Some time ago Harry Marks posted about a preview of a new iOS app called Write. In his link to Write (which was where I first heard about the app) Marks notes:
[…]but several aspects of Write’s UX really piqued my interest.
That was enough to make me check out the app. What I found scared me a bit — the UX looked like a nightmare. Layers of screens that stack as you move back and forth — it all seemed confusing.
Then Write launched and has received some good reviews, as Marks notes in his own review:
In the meantime, I’ll stick with Drafts for my everyday use, but I’ll continue to come back to Write because it’s such a fun and inviting app to use.
And the wise Brett Terpstra notes:
For everything in-between, Write is a standout editor in its class, combining intuitive gestures, Dropbox file management and a wide range of sharing and export tools.
High praise from the man that knows about every Dropbox text editor.
I purchased the app to give it a look and, unsurprisingly, my opinion differs quite a bit. Though the UX is far less confusing than I initially thought, I still find it odd.
There seems to be gestures for everything, yet you must specifically hit ‘edit’ in order to edit a note — tapping in the text area doesn’t get you to edit mode. That seems bad. Like ‘missing copy and paste in your 1.0 feature set’ bad.
And then there are the animations, of which there are many. The actions bar has a fold-out animation, moving from the ‘note’ to ‘file list’ is a smooth slide, as is dropping the bottom toolbar, and finally moving to the settings toolbar is an odd slide-up-snap-thing. Truly, it reminds me of a PowerPoint made by someone who wanted to use every slide transition effect there is. This is not even close to a compliment, in case you were wondering.
A lot has been said, by Marks and Terpstra, about the cursor movement button. Honestly it seems uncouth in iOS, much like IBM’s insistence on keeping the eraser mouse long after trackpads came out, or BlackBerry keeping the jog dial so long after the touch screen revolution. The cursor dial just feels wrong. It’s a decent solution, but it feels out of place, rather than being a ‘native’ solution.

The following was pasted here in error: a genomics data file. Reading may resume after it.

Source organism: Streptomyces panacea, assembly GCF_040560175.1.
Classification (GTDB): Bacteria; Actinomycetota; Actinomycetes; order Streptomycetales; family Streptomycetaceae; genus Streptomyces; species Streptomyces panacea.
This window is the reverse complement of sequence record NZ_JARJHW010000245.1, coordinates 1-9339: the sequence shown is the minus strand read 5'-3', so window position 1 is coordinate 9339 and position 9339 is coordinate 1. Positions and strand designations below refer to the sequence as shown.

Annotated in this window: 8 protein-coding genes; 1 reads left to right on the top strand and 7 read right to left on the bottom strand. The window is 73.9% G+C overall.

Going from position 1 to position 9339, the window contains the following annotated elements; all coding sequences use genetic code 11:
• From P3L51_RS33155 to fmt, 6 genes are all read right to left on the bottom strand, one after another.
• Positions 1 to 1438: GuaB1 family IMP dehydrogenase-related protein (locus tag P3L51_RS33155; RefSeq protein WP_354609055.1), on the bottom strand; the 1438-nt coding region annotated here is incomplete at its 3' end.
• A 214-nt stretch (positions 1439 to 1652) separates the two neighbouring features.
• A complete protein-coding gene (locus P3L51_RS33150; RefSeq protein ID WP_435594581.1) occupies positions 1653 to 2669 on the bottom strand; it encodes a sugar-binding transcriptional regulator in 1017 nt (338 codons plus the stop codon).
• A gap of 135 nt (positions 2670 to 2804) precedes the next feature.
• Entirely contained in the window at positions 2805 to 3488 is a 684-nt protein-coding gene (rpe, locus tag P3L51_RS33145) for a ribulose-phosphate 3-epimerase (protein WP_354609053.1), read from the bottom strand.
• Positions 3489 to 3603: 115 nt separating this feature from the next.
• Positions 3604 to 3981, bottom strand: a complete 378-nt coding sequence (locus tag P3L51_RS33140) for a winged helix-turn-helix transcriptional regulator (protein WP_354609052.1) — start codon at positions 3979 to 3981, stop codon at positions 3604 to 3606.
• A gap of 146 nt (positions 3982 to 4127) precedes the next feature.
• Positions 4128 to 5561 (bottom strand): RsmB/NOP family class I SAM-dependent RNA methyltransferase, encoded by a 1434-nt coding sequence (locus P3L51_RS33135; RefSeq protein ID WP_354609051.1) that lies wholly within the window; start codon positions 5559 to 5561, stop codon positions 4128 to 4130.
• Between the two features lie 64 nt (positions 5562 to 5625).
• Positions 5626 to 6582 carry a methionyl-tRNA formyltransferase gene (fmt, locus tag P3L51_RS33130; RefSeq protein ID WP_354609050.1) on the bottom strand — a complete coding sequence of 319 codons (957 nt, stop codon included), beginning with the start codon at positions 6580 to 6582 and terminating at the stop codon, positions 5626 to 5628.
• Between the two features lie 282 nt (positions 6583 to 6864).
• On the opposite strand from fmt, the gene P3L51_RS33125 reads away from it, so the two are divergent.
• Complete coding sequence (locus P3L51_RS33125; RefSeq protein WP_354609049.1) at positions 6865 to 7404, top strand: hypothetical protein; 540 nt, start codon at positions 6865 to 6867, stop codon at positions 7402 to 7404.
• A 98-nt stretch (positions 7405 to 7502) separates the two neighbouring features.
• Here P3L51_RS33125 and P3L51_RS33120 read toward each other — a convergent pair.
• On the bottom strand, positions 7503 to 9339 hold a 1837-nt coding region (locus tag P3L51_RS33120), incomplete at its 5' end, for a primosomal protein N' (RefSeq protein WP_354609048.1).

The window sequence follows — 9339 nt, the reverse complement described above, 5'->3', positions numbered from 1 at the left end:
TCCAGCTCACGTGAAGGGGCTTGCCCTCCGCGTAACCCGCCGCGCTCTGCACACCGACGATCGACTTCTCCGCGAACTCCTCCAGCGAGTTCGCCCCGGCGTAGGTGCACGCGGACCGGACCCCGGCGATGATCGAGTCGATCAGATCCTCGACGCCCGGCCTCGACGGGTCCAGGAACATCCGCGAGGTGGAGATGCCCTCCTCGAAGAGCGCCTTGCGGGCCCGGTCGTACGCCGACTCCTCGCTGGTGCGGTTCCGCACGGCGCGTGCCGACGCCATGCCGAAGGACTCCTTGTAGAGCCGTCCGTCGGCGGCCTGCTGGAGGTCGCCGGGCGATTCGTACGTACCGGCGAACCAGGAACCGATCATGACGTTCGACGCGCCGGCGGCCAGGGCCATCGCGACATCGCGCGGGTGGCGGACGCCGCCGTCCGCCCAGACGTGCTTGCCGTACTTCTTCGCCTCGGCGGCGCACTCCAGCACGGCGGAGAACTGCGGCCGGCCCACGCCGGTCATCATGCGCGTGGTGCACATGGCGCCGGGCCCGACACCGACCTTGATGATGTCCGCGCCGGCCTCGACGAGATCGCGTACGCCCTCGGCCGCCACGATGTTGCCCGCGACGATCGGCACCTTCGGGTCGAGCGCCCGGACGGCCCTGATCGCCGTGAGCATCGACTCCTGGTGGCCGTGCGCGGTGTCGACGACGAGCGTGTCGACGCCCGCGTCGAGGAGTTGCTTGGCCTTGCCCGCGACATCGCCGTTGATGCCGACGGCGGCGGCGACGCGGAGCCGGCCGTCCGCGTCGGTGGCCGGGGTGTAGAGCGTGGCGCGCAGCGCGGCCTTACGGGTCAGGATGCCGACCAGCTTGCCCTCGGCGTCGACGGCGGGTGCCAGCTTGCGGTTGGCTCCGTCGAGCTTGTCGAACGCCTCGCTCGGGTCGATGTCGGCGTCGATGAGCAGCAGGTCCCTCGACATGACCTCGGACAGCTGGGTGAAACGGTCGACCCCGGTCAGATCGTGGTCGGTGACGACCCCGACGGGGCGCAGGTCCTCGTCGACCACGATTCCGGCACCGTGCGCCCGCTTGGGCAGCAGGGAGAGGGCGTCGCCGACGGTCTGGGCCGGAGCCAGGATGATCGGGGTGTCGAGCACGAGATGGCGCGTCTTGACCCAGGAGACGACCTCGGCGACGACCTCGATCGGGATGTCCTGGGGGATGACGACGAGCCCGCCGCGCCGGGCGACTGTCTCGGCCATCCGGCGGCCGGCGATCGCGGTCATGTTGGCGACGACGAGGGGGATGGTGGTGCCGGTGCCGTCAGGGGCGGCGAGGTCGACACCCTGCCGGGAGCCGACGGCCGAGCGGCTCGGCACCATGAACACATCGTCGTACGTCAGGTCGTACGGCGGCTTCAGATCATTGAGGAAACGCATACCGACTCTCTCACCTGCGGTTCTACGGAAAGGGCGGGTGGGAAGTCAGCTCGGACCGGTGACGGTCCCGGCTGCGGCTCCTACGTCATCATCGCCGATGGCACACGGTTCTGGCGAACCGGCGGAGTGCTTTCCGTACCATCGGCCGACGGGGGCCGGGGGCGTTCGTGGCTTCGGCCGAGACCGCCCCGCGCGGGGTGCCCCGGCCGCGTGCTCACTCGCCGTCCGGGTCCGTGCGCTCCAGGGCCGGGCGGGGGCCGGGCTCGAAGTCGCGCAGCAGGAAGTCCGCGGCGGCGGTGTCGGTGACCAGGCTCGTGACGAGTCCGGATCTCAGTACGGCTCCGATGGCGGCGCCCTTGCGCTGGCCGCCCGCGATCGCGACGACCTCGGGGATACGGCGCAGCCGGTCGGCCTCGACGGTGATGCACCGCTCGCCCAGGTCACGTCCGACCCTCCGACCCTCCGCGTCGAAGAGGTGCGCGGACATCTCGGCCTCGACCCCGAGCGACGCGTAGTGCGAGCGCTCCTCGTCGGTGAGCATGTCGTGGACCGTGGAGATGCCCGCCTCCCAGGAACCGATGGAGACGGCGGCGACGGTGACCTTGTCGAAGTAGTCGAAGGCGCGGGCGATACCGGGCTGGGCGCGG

Then there’s the oh-so-popular fifth keyboard row and the choice of items on it, which are fine, but there are actually two rows of key sets you can swipe between. This forces you to grab a handle to move between the sets, instead of just swiping anywhere on a row. It’s far more cumbersome than it needs to be.
This problem is doubly annoying with the hyped “pull-to-save” action, which you can only pull from the large title/top-bar area. Pulling inside the text area just gives you the familiar elastic bounce syndrome.
I’m not sure if this is a 1.0 bug, or just a “pull-to-delete” option bug. Imagine if you were rapidly scrolling to the top of a long document and then — oops — you deleted it.
For all those faults, there are some things the app gets very — very — right. The icon is lovely, if a little vague. The name is simple. The overall design is pleasant and could be further improved by better looking buttons, in colors other than red.
For me, the standout feature is the search option. I cannot tell you how many times I want to search for things on iOS, but then struggle to find a good app to do that in.1
Overall, I think Write is a very ambitious app that serves a very niche market — a market that I am simply not part of. I would love writing apps with actions to start gaining native XML-RPC posting support, but even then I don’t know if that would be enough to get me to use them. It would be a start though.
(A thought just occurred, it would be great to be writing in Writer, edit in Write and post from Write, without having to do the “Open in…” hop-scotch to get between apps.)
Write has rough edges, and some larger issues with its UX. These edges are rough enough that I think Write is unsuitable for the general population. However if you’re someone that takes the time to learn how an app works, you should be quite happy with Write as both a writing app and fast-note-taking app. As Terpstra notes, it’s an in-between tool, rather than a tool for power users.
Damn you iA Writer! Add search you feature-less bast… ↩